Jon Ashworth MP: Richard's remains should stay here
The recent discovery of a grave containing a skeleton with spinal abnormalities thought to belong to Richard III is hugely exciting.
It allows us to revisit an important period in English history and look again at the reputation of the last English monarch to be killed on the battlefield, who was much loved in the north of England and was something of a social reformer.
The old maxim that those who win wars write the history books has shown to be true in Richard's case, as starting with the Tudors, this last Plantagenet King of England has had his reputation traduced over centuries.
The University of Leicester has to be congratulated for identifying the site and finding what hopefully is Richard's remains. We all eagerly now wait the DNA tests but the whole discovery has reinforced a view I have always held.
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Namely, the University of Leicester and indeed De Montfort University, are two of the most impressive universities anywhere in the country and contribute immensely to Leicester as a city.
And if it does turn out to be Richard, we have to keep him in Leicester – after all he has rested here for 500 years.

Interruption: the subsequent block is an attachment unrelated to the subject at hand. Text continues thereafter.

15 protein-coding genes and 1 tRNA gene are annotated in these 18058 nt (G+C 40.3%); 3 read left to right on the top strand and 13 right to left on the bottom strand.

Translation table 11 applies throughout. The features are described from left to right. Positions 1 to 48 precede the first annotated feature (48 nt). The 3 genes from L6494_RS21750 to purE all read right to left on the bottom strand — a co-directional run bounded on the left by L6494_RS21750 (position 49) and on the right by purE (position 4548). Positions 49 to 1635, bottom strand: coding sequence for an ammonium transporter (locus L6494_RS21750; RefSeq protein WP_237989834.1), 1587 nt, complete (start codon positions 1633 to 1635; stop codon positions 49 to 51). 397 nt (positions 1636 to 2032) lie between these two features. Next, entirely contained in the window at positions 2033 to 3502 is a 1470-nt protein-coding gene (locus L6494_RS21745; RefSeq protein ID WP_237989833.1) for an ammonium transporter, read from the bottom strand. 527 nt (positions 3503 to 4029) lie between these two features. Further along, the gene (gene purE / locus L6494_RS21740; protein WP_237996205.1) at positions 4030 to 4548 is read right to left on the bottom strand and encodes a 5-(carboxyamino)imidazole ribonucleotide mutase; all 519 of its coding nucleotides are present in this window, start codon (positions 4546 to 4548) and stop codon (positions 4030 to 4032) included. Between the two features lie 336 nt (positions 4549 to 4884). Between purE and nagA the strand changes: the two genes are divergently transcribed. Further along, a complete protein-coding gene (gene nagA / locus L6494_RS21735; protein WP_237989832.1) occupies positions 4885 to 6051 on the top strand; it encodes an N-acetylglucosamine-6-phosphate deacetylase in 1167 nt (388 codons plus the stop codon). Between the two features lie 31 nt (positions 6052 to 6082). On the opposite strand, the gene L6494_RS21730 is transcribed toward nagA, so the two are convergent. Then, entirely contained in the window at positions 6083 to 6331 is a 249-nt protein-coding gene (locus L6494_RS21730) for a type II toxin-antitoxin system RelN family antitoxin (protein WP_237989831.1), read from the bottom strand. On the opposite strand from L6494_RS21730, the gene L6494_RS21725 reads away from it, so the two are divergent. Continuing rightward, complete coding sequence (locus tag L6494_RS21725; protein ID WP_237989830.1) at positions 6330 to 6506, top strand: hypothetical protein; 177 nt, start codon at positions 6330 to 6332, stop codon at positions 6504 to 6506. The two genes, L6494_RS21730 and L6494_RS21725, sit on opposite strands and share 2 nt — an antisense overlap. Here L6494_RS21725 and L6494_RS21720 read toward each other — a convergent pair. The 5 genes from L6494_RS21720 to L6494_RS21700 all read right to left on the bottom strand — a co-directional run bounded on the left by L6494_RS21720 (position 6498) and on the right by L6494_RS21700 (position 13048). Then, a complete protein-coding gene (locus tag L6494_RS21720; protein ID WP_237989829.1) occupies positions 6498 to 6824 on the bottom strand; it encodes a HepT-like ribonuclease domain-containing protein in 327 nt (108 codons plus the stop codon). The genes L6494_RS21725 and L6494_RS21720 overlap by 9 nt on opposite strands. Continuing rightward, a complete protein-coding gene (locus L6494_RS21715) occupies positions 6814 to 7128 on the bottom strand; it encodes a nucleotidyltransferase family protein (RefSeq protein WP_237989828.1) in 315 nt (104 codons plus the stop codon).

I would argue he should be laid to rest at Leicester Cathedral and enjoy a state funeral.
State funerals in the past have taken place at Westminster Abbey and St Paul's Cathedral but wouldn't it be splendid if Leicester hosted what, I think, would be the first state funeral outside of London? Of course other cities are also laying claim to Richard.
I had to defend Leicester's claim to an unsympathetic audience on BBC Radio York, but, as always, I strongly fought Leicester's corner.
Some have criticised me for suggesting the discovery could boost tourism to our city. I make no apology for that. Since my election, pressing for jobs and investment has been my top priority and will continue to be.
Back in the political world, we are in our Party Conference season. Liberal Party Leader Nick Clegg opened his Conference by making an apology. But his apology wasn't for actually trebling tuition fees to £9,000 it was just for making the pledge in the first place. It was a rather a cynical manoeuvre. I'm not sure if Leicester teenagers starting university will be impressed with Mr Clegg.
In the next few days, the Labour Conference will be held in Manchester. It will be important that Labour's Conference addresses the issues that people in Leicester raise with me all the time, from stagnating wages to ryouth unemployment. For example, how do we build an economy that works for working people.
After Conference season, we're back to Parliament. But I always love being out and about in the constituency. In recent days I've visited a number of impressive voluntary organisations all of whom do vital work in Leicester such as working with disadvantaged young people or helping people get skills to find work.
Yet because of Tory-Liberal cuts they all face a challenging future. We have a Government that likes to boast of wanting to support "Big Society'', isn't it time they put their money where their mouth is?